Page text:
Demos scheduled - This is a key event under larger “sales activity” that is a strong leading indicator of how many opportunities are eventually created. After discovery calls, product demos are often part of the early sales process. Tracking the number of demos offered can indicate how many leads come through the sales org, as well as the productivity of one or many sales reps.
Opportunities created - This is the number of sales opportunities created that the sales rep agrees to pursue. Opportunities are an important mid-funnel benchmark to measure because they relate directly to how much total business a sales organization can win.
Win rate - Win rate is the percentage of opportunities that are created that become closed-won. AEs all have their own personal win rates. However, it’s also important to track the aggregate win rate of the entire sales org to detect opportunities for improvement. Of course, win rates reflect how strong the sales org (or individual rep) is at closing deals. However, win rates may also reflect narrowness in the parameters your sales org uses to create opportunities. In other words, an extremely high individual win rates against a relatively small number of opportunities might indicate that AEs are focusing only on opportunities with a 100% chance of closing. Excluding other high-probability opportunities could mean your AE teams are leaving money on the table.
For AEs, the key metrics that matter are sales activities, opportunities won, and win rate.
The everyday goals of typical AEs should be sales activities and opportunities won.
To help AEs prioritize their opportunities, product usage and lead enrichment provide the necessary context to quickly understand the size of a lead’s business and the likelihood of closing.
Sales organizations with strong SDR teams generate significantly higher revenue. Image courtesy Forentrepreneurs
Sales leaders need a strategic view of the larger sales org, as of today and compared against future revenue projections for next quarter. They need to be able to see overall pipeline health, which is a leading indicator for future sales. They also need to be able to assess the productivity of the sales organization.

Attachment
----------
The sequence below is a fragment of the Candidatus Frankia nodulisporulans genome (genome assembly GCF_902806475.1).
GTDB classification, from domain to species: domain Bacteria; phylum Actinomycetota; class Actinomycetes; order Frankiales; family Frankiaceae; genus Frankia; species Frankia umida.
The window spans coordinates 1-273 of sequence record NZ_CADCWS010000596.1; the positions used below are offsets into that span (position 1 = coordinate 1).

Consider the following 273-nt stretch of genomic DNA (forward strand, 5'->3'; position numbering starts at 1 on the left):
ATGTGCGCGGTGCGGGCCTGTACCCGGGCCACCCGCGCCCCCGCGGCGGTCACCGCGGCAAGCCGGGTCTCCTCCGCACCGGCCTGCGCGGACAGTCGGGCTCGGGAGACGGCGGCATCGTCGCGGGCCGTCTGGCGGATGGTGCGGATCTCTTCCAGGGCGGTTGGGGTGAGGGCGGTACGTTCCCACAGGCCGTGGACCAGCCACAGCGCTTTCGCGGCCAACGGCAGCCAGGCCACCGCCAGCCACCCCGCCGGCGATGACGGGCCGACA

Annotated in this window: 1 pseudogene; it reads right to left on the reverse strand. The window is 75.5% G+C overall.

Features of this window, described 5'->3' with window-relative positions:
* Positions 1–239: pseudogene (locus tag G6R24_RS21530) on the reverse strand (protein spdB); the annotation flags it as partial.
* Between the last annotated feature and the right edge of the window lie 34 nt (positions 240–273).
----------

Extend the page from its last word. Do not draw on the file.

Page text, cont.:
Here’s a list of sales metrics that are essential for sales leaders:
Web traffic and inbound lead metrics: Inbound metrics will obviously be more important depending on how many sales leads come in from inbound. Are traffic/inbound leads growing month over month? What’s driving this traffic? Organic search/SEO? Paid channels? If inbound is providing a significant source of leads, how can the organization increase inbound leads? For organic channels, could more SEO-focused offers bring in more leads? For paid channels, could targeting specific leads by job title, location, industry, or any other parameter for specific paid campaigns bring in more leads? If the majority of sales come from inbound, it’s critical to invest in inbound as a source of future business.
Outbound sales activity: Conversely, if the majority of your sales leads are from outbound, outbound sales metrics can help you determine how to grow outbound leads. For example, outbound sales metrics can help you determine whether it’s time to hire more outbound SDRs to focus primarily on cold emails, cold calls, or warm follow-ups from various marketing campaigns.
Number of SQLs: SQLs are a key metric for the sales funnel as it often sits between marketing and sales, and is the first line of defense as to whether a lead genuinely has a business need and demonstrable interest in your product and talking to your sales team. Moreover, since this is a leading indicator of pipeline and ultimately revenue numbers, this is an important metric for sales leaders to watch.
Number of opportunities created: Another key metric in the sales funnel is the number of opportunities created. Obviously, at a glance, more opportunities are always welcome. However, as we discussed earlier, an organization that generates too many opportunities may be too lenient in its qualification criteria. Criteria that are too lenient can lead to qualifying leads that aren’t ready to speak to sales. As a result, your team takes a sales productivity hit as they chase unqualified leads and your win rate ultimately drops over time.
Win rate: The win rate is the fundamental quality control metric for a sales organization. In addition to gauging the individual performance of your AE team, it can also, when considered with opportunity count, help you determine the quality of opportunities in pipeline. Is the AE team saying “yes” to too many opportunities, leading to a lower win rate? Are they saying “no” to too many opportunities and leaving money on the table? For instance, the average win rate for sales in SaaS is 20-25%.
Average sales cycle: The duration of the average sales cycle includes the time between first touch and the close of the deal. Average sales cycle helps sales leaders gauge not just the general efficacy of the sales org, but also potential quirks for specific product lines, selling to specific verticals, or changes in the market.